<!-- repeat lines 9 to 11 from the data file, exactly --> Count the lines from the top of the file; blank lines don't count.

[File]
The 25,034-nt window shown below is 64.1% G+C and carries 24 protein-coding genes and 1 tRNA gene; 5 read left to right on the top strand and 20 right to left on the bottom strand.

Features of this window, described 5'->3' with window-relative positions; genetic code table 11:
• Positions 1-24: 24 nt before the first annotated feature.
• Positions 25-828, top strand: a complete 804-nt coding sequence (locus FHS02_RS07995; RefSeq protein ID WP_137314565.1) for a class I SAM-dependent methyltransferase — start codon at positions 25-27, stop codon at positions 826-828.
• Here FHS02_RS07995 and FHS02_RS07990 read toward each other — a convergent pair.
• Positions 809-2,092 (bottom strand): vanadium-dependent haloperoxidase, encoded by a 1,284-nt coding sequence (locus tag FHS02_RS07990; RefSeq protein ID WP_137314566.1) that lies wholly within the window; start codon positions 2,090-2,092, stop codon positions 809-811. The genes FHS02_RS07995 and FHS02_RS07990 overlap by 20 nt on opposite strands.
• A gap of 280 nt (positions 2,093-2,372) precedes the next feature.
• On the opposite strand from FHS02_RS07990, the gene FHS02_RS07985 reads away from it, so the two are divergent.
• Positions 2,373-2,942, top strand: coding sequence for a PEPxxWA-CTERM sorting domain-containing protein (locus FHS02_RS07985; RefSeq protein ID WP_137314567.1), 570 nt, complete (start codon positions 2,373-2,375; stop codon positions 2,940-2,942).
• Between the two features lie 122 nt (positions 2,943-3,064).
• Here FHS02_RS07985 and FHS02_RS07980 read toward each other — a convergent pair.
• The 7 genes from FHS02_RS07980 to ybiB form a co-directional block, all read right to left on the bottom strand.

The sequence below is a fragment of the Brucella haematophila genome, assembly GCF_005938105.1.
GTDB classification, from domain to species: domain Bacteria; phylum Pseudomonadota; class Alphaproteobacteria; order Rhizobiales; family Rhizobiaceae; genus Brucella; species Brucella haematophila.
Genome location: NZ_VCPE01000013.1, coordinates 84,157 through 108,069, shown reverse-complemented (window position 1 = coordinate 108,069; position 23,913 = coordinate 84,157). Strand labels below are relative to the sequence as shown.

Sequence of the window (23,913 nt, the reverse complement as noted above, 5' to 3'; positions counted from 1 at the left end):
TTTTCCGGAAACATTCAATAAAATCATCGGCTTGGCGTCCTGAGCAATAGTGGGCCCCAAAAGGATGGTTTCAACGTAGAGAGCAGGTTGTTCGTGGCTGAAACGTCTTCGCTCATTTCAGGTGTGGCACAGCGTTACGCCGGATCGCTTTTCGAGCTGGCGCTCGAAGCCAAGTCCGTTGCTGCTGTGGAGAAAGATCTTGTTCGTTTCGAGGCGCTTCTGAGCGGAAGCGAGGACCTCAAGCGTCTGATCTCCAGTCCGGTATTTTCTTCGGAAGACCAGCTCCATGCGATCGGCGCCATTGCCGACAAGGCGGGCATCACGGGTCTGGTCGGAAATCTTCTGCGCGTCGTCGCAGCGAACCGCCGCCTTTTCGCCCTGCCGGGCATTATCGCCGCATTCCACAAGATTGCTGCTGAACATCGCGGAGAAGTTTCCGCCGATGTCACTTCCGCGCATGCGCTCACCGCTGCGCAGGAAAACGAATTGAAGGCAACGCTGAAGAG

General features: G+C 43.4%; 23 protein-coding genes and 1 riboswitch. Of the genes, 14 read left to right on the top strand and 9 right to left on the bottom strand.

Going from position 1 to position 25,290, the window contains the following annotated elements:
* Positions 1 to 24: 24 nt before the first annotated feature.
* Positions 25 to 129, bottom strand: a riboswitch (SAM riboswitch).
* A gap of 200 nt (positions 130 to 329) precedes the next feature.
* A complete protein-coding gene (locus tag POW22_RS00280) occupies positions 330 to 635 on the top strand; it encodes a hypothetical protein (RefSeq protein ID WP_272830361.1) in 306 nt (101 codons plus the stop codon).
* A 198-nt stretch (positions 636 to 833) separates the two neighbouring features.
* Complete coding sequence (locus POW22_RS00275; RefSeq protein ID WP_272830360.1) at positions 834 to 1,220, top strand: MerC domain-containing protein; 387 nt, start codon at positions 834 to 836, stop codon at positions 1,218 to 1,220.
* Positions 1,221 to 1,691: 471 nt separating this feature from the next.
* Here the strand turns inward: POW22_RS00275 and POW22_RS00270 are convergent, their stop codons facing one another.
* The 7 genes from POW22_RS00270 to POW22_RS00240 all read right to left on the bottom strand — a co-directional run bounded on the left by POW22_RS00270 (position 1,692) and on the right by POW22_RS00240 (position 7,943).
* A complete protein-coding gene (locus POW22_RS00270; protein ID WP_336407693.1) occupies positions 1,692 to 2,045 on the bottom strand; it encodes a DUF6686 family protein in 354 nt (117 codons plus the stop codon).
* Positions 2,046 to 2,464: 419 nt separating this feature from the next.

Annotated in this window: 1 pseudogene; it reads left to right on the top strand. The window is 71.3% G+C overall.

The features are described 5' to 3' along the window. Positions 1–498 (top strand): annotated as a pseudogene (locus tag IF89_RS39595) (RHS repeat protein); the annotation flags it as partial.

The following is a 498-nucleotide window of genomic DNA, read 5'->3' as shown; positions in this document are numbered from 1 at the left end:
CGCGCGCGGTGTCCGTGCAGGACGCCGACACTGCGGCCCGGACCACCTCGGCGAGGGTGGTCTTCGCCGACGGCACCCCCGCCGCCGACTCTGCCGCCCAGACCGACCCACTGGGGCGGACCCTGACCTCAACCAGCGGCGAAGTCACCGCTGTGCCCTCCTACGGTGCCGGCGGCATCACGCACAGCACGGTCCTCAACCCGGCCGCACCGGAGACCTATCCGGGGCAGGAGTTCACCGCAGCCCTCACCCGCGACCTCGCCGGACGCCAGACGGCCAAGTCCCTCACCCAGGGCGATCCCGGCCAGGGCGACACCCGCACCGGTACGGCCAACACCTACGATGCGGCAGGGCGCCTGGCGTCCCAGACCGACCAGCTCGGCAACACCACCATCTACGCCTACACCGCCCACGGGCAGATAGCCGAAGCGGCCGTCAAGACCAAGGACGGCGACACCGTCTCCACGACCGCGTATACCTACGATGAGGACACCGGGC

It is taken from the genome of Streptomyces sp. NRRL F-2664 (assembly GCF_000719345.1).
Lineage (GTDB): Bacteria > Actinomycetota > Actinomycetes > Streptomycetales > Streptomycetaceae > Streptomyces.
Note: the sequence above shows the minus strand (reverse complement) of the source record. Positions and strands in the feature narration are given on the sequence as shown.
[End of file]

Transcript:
• Positions 2,373-2,942, top strand: coding sequence for a PEPxxWA-CTERM sorting domain-containing protein (locus FHS02_RS07985; RefSeq protein ID WP_137314567.1), 570 nt, complete (start codon positions 2,373-2,375; stop codon positions 2,940-2,942).
• Between the two features lie 122 nt (positions 2,943-3,064).
• Here FHS02_RS07985 and FHS02_RS07980 read toward each other — a convergent pair.